(I promise I won't get in the habit of only posting on the first and last day of each month. I liked being here more regularly this fall, and I want to keep that going. This month just got away from me.)
I had a nightmare a few weeks ago that I got beat up. The attack was brief but brutal. I woke up panting, disoriented. There in the dark in the middle of the night, I had to pat down the full length of each bone in my rib cage and touch my nose and lips before I believed I wasn't broken and bleeding. If it's possible to go into shock from a dream, I think I must have. All I know for sure is that it haunted me all the next day and at various intervals over the next couple of weeks.
At first I struggled to wrap my head around the violence and vivid images: the brief exchange of words, the tread of my attacker's boots. I thought back to what movies I might have watched before falling asleep that night or if I had been reading anything with violent content, but that wasn't it. Part of what made it all so disturbing was that it came out of nowhere--the dream itself as well as the attack in the dream--and caught me completely unprepared. The only thing I did out of the ordinary that day was eat Indian food at what is widely acknowledged to be one of the best Indian restaurants in the city. I jokingly blamed the spices at first, but I know that didn't have anything to do with it.
I wondered next if it was some kind of premonition, a harbinger signaling to circle the wagons and protect myself. But it didn't seem like one of those dreams. It ruined my day, but I didn't feel like it demanded increased vigilance or wariness on my part. It sucked, and it scared me, but it was just a dream.
And that was when it eventually sank in: it sucked, and it scared me, but it was just a dream.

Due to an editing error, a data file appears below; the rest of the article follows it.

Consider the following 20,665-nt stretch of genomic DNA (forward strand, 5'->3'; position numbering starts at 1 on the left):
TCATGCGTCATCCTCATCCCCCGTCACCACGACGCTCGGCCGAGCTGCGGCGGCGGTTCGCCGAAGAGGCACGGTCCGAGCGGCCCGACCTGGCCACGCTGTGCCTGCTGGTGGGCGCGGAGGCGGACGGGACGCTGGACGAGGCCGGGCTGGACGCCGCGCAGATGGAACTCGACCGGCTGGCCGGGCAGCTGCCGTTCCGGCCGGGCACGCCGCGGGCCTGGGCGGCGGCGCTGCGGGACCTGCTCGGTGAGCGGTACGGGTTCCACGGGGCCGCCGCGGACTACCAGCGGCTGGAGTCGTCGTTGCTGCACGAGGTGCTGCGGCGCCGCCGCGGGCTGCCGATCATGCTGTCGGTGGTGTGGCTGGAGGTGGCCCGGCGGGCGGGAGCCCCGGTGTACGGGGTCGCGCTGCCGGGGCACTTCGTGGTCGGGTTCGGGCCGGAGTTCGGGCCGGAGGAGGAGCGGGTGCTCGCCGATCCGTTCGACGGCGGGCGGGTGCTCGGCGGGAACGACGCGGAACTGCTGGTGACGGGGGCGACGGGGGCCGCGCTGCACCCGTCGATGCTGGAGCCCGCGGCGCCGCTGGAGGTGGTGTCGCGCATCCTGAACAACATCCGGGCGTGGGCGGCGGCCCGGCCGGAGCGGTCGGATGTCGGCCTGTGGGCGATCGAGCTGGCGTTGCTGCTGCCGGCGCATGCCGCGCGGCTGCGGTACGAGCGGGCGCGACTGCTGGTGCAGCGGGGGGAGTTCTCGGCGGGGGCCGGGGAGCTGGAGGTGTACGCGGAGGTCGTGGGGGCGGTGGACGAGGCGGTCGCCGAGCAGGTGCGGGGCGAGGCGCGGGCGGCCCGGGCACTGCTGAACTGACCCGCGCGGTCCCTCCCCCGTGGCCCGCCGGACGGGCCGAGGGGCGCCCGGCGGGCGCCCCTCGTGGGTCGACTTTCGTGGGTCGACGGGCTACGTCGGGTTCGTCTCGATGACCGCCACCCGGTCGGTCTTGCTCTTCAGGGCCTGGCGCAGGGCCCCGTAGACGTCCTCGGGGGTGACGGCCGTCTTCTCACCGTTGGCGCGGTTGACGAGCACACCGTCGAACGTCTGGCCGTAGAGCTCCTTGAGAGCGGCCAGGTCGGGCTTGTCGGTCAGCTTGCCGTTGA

My past sucks in some parts, and lots of things scare me, but letting them continue to beat me up is like signing up for a life of Groundhog Day-esque nightmares going forward. Situations and people and events will carry as much weight and significance as you give them, for as long as you give them that power, but who and what and for how long are ultimately choices you get to make.
It sucked. It scared me. But it's over. I don't have to give any of it one more moment of one more day.
And that feels like the freedom I've been looking for.
This is one of my favorite scenes from one of my favorite movies.
(If you're not a fan of Garden State, I'm sure we can still be friends as long as we keep our opinions to ourselves.)
Seeing that it's New Year's Day and all, it seemed appropriate to spend today's post on "glass half-full sh*t," so here we go:
1) We're wrapping up a holiday season full of redesigned or altogether new traditions, and there have been more fun moments than wistful ones;
2) There are so many good things ahead in 2017, like my fortieth birthday coming up next month and my oldest daughter starting her senior year of high school in the fall;
3) Friends and family give me reasons to laugh every single day;
4) And my children surprised me with roses as we sat down to dinner on New Year's Eve. Twenty minutes later they were all screaming and running through the house because the two oldest had squirted Redi-Whip in the youngest's hair, but still--we had a few sweet, thoughtful moments first.
"Progress, not perfection" is the name of the game around here.
I hope 2017 is off to a sweet start for all of you. Happy New Year!
Mother, photographer, writer. Expert in making things up as she goes and figuring things out along the way.